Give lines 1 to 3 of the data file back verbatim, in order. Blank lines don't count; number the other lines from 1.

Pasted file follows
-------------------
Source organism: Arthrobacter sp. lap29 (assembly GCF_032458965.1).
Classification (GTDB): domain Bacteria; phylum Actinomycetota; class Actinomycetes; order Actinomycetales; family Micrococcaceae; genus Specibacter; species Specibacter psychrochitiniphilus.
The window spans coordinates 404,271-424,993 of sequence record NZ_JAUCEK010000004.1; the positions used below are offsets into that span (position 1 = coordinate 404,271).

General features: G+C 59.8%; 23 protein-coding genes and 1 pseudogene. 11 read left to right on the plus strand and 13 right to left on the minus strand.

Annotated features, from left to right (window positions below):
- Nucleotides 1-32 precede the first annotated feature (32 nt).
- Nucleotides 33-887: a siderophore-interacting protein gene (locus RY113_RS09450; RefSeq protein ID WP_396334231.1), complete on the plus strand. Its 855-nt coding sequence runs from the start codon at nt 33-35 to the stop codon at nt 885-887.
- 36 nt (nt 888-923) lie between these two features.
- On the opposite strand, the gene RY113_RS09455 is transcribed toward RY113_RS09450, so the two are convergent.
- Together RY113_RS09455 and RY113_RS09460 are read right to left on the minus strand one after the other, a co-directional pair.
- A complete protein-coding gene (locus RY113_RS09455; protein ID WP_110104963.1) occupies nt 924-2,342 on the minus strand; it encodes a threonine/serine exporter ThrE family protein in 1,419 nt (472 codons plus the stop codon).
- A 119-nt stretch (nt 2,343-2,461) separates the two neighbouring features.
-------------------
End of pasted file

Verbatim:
Source organism: Arthrobacter sp. lap29 (assembly GCF_032458965.1).
Classification (GTDB): domain Bacteria; phylum Actinomycetota; class Actinomycetes; order Actinomycetales; family Micrococcaceae; genus Specibacter; species Specibacter psychrochitiniphilus.
The window spans coordinates 404,271-424,993 of sequence record NZ_JAUCEK010000004.1; the positions used below are offsets into that span (position 1 = coordinate 404,271).